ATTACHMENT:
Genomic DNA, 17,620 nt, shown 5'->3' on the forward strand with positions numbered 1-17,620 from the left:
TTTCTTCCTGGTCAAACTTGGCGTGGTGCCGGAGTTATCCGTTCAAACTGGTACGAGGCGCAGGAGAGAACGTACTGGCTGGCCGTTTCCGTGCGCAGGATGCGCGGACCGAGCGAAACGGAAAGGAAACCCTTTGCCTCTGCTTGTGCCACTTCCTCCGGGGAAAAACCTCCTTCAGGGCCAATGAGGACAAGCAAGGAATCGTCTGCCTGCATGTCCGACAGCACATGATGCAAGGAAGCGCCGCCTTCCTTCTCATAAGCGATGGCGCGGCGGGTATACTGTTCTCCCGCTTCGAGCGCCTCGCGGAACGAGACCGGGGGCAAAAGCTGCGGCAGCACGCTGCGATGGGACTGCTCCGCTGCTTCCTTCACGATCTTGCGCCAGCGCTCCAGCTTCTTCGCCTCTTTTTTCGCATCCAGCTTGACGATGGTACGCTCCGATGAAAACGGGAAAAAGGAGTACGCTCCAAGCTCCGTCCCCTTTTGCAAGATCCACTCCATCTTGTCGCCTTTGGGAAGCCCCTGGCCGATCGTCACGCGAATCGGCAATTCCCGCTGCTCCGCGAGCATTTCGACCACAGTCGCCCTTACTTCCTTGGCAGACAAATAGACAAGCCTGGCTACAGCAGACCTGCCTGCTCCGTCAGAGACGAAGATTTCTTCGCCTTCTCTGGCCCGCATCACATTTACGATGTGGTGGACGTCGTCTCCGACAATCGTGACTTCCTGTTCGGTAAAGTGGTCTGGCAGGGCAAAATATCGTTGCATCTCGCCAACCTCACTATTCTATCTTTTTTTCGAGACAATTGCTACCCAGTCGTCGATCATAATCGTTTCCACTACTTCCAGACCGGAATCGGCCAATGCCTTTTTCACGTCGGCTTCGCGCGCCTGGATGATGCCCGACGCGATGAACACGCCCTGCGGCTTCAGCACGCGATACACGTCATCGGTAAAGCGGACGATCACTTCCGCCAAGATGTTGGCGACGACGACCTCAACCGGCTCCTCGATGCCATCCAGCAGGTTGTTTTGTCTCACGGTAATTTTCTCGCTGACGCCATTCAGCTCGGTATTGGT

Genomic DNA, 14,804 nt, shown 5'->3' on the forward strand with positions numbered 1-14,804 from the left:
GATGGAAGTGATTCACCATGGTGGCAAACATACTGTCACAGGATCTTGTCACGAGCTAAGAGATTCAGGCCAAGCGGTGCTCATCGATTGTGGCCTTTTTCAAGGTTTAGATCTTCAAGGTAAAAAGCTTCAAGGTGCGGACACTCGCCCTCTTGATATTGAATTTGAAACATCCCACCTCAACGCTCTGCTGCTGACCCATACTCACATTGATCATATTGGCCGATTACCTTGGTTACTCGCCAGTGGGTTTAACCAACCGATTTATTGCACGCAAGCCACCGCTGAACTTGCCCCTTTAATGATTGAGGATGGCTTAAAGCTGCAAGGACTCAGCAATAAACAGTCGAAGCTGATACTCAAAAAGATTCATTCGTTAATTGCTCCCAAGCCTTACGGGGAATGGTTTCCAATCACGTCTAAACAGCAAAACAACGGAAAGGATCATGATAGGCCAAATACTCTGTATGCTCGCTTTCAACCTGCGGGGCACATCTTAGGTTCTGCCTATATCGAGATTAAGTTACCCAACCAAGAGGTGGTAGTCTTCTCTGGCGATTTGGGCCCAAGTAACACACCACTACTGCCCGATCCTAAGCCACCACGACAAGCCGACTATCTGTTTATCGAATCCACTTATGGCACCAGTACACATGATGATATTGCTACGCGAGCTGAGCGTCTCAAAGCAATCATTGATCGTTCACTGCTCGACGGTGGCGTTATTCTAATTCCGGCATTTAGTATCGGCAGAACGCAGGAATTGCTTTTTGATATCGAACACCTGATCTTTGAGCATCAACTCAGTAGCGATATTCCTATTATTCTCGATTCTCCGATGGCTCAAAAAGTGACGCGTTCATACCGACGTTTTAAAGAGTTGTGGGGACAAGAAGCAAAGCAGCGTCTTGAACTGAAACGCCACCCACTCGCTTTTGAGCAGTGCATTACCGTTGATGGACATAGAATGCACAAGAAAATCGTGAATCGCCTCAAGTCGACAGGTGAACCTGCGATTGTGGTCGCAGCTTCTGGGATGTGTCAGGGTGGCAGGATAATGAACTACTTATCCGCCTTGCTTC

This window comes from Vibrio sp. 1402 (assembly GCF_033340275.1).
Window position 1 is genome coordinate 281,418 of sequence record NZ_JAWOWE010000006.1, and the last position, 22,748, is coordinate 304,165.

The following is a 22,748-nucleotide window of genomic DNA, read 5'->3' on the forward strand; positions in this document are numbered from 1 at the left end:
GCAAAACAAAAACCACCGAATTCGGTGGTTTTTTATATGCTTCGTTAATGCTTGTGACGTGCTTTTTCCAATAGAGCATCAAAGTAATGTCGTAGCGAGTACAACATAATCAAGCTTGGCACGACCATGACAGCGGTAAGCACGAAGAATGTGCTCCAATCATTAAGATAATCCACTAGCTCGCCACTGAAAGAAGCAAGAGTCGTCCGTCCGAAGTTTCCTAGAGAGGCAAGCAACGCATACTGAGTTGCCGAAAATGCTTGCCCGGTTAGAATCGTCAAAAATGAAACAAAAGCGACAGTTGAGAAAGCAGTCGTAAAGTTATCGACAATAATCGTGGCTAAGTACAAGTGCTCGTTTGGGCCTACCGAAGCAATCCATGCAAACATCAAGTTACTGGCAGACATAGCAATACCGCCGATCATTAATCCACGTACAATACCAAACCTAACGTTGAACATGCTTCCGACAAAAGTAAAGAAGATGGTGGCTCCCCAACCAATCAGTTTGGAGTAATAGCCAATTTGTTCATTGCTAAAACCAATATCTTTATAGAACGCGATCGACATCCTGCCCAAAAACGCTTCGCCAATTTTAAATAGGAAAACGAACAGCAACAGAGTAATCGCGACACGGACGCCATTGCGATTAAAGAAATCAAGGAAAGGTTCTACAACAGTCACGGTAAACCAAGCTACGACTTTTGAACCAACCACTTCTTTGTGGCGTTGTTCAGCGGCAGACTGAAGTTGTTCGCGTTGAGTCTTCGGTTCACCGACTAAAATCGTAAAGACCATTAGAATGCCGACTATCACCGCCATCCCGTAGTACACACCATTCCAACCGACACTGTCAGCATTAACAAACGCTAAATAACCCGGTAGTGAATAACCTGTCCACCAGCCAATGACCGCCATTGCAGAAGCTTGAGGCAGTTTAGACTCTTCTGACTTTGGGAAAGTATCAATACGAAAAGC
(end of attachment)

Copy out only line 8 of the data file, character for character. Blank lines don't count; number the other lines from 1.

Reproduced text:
GCAAAACAAAAACCACCGAATTCGGTGGTTTTTTATATGCTTCGTTAATGCTTGTGACGTGCTTTTTCCAATAGAGCATCAAAGTAATGTCGTAGCGAGTACAACATAATCAAGCTTGGCACGACCATGACAGCGGTAAGCACGAAGAATGTGCTCCAATCATTAAGATAATCCACTAGCTCGCCACTGAAAGAAGCAAGAGTCGTCCGTCCGAAGTTTCCTAGAGAGGCAAGCAACGCATACTGAGTTGCCGAAAATGCTTGCCCGGTTAGAATCGTCAAAAATGAAACAAAAGCGACAGTTGAGAAAGCAGTCGTAAAGTTATCGACAATAATCGTGGCTAAGTACAAGTGCTCGTTTGGGCCTACCGAAGCAATCCATGCAAACATCAAGTTACTGGCAGACATAGCAATACCGCCGATCATTAATCCACGTACAATACCAAACCTAACGTTGAACATGCTTCCGACAAAAGTAAAGAAGATGGTGGCTCCCCAACCAATCAGTTTGGAGTAATAGCCAATTTGTTCATTGCTAAAACCAATATCTTTATAGAACGCGATCGACATCCTGCCCAAAAACGCTTCGCCAATTTTAAATAGGAAAACGAACAGCAACAGAGTAATCGCGACACGGACGCCATTGCGATTAAAGAAATCAAGGAAAGGTTCTACAACAGTCACGGTAAACCAAGCTACGACTTTTGAACCAACCACTTCTTTGTGGCGTTGTTCAGCGGCAGACTGAAGTTGTTCGCGTTGAGTCTTCGGTTCACCGACTAAAATCGTAAAGACCATTAGAATGCCGACTATCACCGCCATCCCGTAGTACACACCATTCCAACCGACACTGTCAGCATTAACAAACGCTAAATAACCCGGTAGTGAATAACCTGTCCACCAGCCAATGACCGCCATTGCAGAAGCTTGAGGCAGTTTAGACTCTTCTGACTTTGGGAAAGTATCAATACGAAAAGC